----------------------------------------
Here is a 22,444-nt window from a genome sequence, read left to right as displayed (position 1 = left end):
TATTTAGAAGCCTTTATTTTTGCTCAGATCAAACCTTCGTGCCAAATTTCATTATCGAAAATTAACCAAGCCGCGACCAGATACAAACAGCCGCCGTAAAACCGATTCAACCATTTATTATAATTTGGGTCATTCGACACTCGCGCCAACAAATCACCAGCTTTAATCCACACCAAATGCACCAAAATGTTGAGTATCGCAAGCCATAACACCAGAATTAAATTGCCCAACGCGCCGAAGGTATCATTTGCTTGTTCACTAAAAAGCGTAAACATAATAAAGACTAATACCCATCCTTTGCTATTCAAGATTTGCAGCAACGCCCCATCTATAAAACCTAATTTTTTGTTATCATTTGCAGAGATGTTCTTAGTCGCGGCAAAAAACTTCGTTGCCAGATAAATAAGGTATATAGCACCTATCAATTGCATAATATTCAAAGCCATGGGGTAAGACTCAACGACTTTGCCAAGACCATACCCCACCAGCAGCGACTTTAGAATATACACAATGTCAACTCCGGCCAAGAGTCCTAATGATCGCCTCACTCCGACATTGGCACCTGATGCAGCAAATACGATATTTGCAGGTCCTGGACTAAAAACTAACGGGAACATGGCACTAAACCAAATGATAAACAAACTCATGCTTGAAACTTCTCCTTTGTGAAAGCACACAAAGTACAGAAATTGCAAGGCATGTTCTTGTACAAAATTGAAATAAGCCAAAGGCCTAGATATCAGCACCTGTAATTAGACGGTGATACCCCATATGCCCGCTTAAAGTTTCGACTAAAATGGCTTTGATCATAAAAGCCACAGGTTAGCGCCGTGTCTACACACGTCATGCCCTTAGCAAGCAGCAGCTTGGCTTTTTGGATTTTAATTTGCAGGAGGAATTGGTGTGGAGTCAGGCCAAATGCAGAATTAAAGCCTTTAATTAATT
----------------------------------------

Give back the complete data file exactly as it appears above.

Here is a 22,444-nt window from a genome sequence, read left to right as displayed (position 1 = left end):
TATTTAGAAGCCTTTATTTTTGCTCAGATCAAACCTTCGTGCCAAATTTCATTATCGAAAATTAACCAAGCCGCGACCAGATACAAACAGCCGCCGTAAAACCGATTCAACCATTTATTATAATTTGGGTCATTCGACACTCGCGCCAACAAATCACCAGCTTTAATCCACACCAAATGCACCAAAATGTTGAGTATCGCAAGCCATAACACCAGAATTAAATTGCCCAACGCGCCGAAGGTATCATTTGCTTGTTCACTAAAAAGCGTAAACATAATAAAGACTAATACCCATCCTTTGCTATTCAAGATTTGCAGCAACGCCCCATCTATAAAACCTAATTTTTTGTTATCATTTGCAGAGATGTTCTTAGTCGCGGCAAAAAACTTCGTTGCCAGATAAATAAGGTATATAGCACCTATCAATTGCATAATATTCAAAGCCATGGGGTAAGACTCAACGACTTTGCCAAGACCATACCCCACCAGCAGCGACTTTAGAATATACACAATGTCAACTCCGGCCAAGAGTCCTAATGATCGCCTCACTCCGACATTGGCACCTGATGCAGCAAATACGATATTTGCAGGTCCTGGACTAAAAACTAACGGGAACATGGCACTAAACCAAATGATAAACAAACTCATGCTTGAAACTTCTCCTTTGTGAAAGCACACAAAGTACAGAAATTGCAAGGCATGTTCTTGTACAAAATTGAAATAAGCCAAAGGCCTAGATATCAGCACCTGTAATTAGACGGTGATACCCCATATGCCCGCTTAAAGTTTCGACTAAAATGGCTTTGATCATAAAAGCCACAGGTTAGCGCCGTGTCTACACACGTCATGCCCTTAGCAAGCAGCAGCTTGGCTTTTTGGATTTTAATTTGCAGGAGGAATTGGTGTGGAGTCAGGCCAAATGCAGAATTAAAGCCTTTAATTAATT